"The idea of comparing an admirable antique to the insipid figures of Coustou!
'How irreverently my housekeeper $ensp;Speaks of the gods!'
Do you know that my wife wanted me to melt my statue into a bell for our church. She would have been the godmother. Just think of it, to melt a masterpiece by Myron, sir!"
"Masterpiece! Masterpiece! A charming masterpiece she is! to break a man's leg."
"Madam, do you see that?" said M. de Peyrehorade in a resolute tone, extending toward her his right leg in its changeable silk stocking; "if my Venus had broken that leg there for me I should not regret it."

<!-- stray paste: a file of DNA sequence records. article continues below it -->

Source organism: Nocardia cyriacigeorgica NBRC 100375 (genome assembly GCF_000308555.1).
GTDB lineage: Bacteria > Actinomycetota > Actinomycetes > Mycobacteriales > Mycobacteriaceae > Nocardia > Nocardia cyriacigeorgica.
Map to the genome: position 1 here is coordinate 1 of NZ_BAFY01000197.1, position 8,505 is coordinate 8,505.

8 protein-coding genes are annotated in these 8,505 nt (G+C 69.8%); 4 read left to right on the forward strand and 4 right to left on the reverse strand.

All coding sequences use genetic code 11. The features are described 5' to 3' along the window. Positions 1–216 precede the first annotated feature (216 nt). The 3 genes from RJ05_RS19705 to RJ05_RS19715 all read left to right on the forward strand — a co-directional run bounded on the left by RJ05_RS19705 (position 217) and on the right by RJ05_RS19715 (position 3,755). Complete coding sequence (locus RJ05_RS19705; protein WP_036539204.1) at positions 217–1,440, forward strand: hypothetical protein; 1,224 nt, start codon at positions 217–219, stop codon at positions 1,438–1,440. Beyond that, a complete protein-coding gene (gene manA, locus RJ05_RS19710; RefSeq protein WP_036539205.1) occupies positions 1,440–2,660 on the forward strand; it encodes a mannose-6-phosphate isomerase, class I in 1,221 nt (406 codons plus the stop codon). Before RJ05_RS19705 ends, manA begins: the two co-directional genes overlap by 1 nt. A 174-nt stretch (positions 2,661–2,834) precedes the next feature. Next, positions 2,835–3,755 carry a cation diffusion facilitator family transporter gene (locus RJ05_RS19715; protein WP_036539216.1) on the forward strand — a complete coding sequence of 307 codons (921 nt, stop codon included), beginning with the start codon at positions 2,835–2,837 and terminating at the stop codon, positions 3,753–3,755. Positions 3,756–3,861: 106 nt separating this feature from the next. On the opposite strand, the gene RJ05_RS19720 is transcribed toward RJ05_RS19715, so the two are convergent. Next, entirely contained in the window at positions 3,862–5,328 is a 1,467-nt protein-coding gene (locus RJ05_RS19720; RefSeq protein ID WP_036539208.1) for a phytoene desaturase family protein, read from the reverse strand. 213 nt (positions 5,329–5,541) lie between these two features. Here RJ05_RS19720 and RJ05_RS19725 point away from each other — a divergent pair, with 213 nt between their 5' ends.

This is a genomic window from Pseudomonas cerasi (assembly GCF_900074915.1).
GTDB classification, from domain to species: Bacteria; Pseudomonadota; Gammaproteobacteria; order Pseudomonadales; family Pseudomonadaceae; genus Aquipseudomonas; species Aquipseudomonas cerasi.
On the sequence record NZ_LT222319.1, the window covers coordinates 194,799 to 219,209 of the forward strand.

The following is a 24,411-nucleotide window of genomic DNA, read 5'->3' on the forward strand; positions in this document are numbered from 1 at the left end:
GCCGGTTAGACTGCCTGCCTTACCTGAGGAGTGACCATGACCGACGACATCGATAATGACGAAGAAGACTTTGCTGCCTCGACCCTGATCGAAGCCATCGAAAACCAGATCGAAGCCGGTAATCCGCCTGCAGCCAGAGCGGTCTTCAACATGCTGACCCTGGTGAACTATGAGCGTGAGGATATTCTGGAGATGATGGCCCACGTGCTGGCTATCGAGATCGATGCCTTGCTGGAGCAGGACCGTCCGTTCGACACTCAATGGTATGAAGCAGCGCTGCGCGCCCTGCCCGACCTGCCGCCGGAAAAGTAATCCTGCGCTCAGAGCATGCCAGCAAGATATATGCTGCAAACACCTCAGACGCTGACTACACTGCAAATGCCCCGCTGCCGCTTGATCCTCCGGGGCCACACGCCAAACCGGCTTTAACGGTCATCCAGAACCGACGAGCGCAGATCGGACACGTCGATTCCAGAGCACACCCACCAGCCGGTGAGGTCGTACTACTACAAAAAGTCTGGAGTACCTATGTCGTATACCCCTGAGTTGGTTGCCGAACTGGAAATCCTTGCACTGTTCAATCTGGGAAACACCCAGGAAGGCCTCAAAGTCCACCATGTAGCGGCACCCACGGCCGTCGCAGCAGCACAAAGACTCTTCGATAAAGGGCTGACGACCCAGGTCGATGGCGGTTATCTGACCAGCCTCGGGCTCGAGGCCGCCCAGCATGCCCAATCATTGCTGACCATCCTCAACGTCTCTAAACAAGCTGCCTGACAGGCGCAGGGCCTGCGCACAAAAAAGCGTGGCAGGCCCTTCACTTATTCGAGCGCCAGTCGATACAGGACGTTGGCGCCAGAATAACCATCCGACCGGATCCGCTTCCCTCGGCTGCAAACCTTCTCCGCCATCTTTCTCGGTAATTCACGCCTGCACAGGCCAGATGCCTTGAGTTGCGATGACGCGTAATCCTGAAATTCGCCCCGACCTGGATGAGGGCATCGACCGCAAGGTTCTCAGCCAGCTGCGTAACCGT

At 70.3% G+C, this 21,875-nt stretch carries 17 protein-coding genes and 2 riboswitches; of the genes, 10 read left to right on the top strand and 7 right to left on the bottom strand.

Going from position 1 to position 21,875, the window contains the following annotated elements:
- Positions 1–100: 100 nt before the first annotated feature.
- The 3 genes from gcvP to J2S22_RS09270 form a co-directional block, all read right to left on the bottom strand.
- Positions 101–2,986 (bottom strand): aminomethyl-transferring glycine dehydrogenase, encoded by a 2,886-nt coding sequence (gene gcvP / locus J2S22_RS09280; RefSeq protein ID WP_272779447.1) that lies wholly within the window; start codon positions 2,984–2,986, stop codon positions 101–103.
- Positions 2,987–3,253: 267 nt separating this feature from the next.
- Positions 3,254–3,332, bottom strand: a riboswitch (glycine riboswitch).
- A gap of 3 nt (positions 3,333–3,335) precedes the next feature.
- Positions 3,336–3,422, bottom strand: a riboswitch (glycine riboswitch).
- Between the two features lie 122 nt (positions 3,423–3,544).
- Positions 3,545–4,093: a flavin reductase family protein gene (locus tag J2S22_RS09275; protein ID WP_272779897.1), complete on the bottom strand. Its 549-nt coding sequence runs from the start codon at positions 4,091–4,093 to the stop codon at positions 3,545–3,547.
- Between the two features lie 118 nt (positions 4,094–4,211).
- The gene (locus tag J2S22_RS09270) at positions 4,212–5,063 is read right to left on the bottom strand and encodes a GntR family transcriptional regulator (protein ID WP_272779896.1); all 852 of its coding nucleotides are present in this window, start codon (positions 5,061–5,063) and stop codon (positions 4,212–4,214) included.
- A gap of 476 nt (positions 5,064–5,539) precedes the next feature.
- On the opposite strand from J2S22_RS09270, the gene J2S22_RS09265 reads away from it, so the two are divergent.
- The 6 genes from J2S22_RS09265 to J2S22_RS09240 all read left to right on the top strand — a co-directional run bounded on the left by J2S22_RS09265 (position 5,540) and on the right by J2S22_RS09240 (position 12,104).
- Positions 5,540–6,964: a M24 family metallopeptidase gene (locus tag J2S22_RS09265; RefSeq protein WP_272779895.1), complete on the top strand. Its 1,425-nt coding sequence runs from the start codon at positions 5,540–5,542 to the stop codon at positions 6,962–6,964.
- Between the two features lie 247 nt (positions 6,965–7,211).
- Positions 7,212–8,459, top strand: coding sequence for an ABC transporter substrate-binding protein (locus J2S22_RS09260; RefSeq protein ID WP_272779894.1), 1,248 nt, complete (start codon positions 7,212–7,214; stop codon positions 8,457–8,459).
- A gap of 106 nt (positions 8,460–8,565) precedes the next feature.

"Good gracious! Peyrehorade, how can you say such a thing! Fortunately, the man is better. And yet I cannot bring myself to look at a statue which has caused so great a disaster. Poor Jean Coll!"
"Wounded by Venus, sir," said M. de Peyrehorade, with a loud laugh; "wounded by Venus, and the churl complains!
'Veneris nec præmia nôris.'
Who has not been wounded by Venus?"
M. Alphonse, who understood French better than Latin, winked one eye with an air of intelligence, and looked at me as if to ask, "And you, Parisian, do you understand?"